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2020 US election: Trump campaign website "seized" by hackers


Donald Trump's campaign website was "confiscated" Tuesday by hackers who claim to have evidence "completely discrediting" him as president and proving his "criminal involvement" in manipulating the 2020 election.

The message "This website has been seized" briefly appeared on the DonaldJTrump.com homepage before the website went completely offline shortly after 7:20 pm.

The message went on that the world "is fed up with the fake news spread daily by the President … it is time to allow the world to know the truth."

The hackers behind the stunt said they compromised several of the President's devices that gave them "full access" to Trump and his relatives, as well as access to confidential information.

"Strictly classified information proves that the Trump administration is involved in the development of the coronavirus," the article said.

& # 39; We have evidence that Mr Trump is being completely discredited as President, which proves his criminal involvement and collaboration with foreign actors rigging the 2020 elections. US citizens have no choice. & # 39;

The message "This website has been seized" briefly appeared on the DonaldJTrump.com homepage before the website went completely offline shortly after 7:20 pm.

The hackers behind the stunt said they compromised several of the president's devices that served them

The hackers behind the stunt said they compromised several of the President's devices that gave them "full access" to Trump and his relatives, as well as access to confidential information

The contribution continued: "Today is the day – the whole world can decide whether or not to know the truth".

The hackers then added a link to two cryptocurrency addresses associated with Monero, a "private, secure, and untraceable digital" asset.

They asked viewers of the site to make a donation to one of the sites to let the hackers know whether or not to divulge their data they supposedly have about the president.

They said which of the addresses will make the most money by the end of an unspecified deadline will determine their next move.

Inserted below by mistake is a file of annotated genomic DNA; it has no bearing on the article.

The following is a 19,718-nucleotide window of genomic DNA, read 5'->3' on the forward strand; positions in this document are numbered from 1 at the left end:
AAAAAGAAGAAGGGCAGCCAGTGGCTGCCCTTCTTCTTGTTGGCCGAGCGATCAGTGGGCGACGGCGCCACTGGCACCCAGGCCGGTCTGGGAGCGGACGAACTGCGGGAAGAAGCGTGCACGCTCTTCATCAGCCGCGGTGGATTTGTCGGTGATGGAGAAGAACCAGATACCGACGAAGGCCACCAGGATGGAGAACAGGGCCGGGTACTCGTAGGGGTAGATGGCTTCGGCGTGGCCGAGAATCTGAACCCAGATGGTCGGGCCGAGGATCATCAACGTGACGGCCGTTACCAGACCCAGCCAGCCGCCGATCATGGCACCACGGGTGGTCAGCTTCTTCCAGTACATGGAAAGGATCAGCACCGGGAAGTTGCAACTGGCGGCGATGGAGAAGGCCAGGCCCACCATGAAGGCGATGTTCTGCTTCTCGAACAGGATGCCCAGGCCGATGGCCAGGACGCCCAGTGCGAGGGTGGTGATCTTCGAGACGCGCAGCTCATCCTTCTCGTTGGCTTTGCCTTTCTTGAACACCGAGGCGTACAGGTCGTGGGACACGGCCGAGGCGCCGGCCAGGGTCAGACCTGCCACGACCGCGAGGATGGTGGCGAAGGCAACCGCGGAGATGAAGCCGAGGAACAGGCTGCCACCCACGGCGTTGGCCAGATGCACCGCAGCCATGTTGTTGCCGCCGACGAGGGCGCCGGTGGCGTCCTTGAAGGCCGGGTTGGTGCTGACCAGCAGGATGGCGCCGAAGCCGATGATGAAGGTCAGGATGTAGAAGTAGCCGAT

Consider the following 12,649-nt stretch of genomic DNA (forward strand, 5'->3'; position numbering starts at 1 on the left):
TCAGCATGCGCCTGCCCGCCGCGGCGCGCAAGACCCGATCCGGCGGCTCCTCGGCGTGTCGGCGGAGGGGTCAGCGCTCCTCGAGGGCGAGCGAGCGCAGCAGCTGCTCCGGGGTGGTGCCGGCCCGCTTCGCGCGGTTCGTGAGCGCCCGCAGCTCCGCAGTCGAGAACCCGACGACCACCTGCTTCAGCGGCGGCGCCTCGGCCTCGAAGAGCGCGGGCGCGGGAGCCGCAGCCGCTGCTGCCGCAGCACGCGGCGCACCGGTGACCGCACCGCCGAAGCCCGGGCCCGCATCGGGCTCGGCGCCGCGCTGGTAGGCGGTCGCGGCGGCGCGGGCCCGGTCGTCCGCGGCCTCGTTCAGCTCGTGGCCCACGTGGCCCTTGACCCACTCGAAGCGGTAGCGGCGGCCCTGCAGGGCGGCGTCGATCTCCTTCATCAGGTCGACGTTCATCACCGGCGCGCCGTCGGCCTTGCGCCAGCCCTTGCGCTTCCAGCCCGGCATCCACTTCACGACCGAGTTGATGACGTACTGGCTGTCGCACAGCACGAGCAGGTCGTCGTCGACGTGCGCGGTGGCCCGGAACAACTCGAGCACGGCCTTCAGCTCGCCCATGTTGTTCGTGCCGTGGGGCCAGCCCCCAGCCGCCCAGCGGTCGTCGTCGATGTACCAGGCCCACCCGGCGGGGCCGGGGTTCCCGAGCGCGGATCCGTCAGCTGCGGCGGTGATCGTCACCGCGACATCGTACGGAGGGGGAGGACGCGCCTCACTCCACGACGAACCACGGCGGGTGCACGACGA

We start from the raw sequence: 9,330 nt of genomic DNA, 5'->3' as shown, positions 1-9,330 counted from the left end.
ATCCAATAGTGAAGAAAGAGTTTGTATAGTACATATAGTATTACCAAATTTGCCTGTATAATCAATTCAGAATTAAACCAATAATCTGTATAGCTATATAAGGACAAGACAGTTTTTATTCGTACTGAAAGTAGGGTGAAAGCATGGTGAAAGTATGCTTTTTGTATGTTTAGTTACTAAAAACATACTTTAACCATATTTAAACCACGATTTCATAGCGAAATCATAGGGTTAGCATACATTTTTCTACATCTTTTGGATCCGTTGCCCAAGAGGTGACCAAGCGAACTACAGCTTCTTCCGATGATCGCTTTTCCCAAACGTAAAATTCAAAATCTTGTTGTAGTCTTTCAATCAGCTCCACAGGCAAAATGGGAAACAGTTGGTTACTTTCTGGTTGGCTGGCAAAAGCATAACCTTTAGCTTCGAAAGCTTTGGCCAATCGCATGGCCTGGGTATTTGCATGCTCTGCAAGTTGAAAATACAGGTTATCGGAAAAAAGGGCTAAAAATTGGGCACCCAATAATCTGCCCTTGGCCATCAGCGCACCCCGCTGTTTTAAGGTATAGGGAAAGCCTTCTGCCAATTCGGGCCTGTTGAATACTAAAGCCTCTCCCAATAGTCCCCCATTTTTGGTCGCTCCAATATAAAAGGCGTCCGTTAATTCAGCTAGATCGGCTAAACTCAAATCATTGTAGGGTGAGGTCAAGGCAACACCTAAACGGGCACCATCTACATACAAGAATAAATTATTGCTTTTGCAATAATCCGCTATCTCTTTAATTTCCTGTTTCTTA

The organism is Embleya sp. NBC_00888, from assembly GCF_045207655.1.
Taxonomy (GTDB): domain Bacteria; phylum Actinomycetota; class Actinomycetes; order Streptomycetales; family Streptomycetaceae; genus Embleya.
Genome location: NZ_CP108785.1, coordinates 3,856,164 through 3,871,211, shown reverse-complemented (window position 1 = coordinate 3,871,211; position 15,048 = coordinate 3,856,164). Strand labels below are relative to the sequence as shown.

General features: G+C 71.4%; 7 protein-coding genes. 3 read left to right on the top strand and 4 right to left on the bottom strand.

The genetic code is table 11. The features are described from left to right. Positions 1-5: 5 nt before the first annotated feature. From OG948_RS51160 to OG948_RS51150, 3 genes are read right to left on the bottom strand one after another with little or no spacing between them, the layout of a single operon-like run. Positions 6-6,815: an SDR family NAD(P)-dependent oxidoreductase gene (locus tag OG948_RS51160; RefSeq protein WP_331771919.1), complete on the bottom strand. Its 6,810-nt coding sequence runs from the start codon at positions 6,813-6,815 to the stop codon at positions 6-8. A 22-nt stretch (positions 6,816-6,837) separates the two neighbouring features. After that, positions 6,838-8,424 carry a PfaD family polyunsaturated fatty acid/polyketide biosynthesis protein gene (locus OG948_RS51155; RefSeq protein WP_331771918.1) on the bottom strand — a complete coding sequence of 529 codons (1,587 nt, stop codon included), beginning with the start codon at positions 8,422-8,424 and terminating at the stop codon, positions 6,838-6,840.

"When the deadline is up, we will compare the means and carry out the will of the world," the post said. "We will inform you in both cases."

The page was signed with an encryption key assigned to an email address in the nonexistent domain & # 39; planet.gov & # 39; corresponds.

Trump's website was up again at 7:45 p.m.

Trump 2020 communications director Tim Murtaugh later released a system breach statement ensuring that no sensitive data was compromised.

"Tonight the Trump campaign website has been defaced and we are working with law enforcement to investigate the source of the attack," Murtaugh wrote.

& # 39; There was no exposure to sensitive data as none of it is actually stored on the website. The website has been restored. & # 39;

Asking people to irreversibly send cryptocurrency to a mysterious address is a common type of online scam. Similar to this case, the scams usually involve brief appearances on highly visible platforms like celebrity Twitter accounts.

The hacking comes less than a week after a Dutch researcher allegedly gained access to Trump's Twitter account after correctly guessing his password "maga2020".

Victor Gevers, a security expert, said he could access Trump's direct messages, compose tweets on his behalf, and change the appearance of his profile.

Gevers – who had already managed to log into Trump in 2016 – apparently got access by guessing Trump's password only on his fifth attempt.

& # 39; I expected to get blocked after four failed attempts. Or at least be asked for additional information, ”Gevers told De Volkskrant.

However, Twitter denied the report, insisting that they had no evidence to confirm Gevers' claims.

"We have proactively implemented account security measures for a certain group of high-profile, election-related Twitter accounts in the US, including federal governments," a spokesman for the social media giant said in a statement.

However, Gevers said the ease with which he allegedly accessed Trump's account indicated that the president was not using basic security measures such as two-step verification.

Gevers suggested that VN post a tweet from Trump's account to alert the president to the lack of security on his account.

The hacker appeared to be honoring an October 16 tweet in which Trump published a satirical article about Babylon Bee.

& # 39; Twitter closes the entire network to slow down the spread of negative Biden messages https://babylonbee.com/news/twitter-shuts-down-entire-network-to-slow-spread-of-negative-biden -news via @TheBabylonBee, & # 39; Trumps Account tweeted on October 16th.

& # 39; Wow, this has never been done in history. That includes his really bad interview last night. Why is Twitter doing this? Pay more attention to Sleepy Joe & Big T. & # 39;

Babylon Bee is a satirical website that advocates Trump, but markets itself as unapologetically fake news.

Trump's tweet, apparently believing in the fictional story, immediately sparked messages asking if he was aware of this fact.

Gevers paused to confirm he was behind the tweet, but he posted a now-removed tweet indicating his involvement.

& # 39; It started six years ago. And hopefully it will be the last time in 2020, ”he wrote.

"Please enable two-factor authentication for all of your accounts."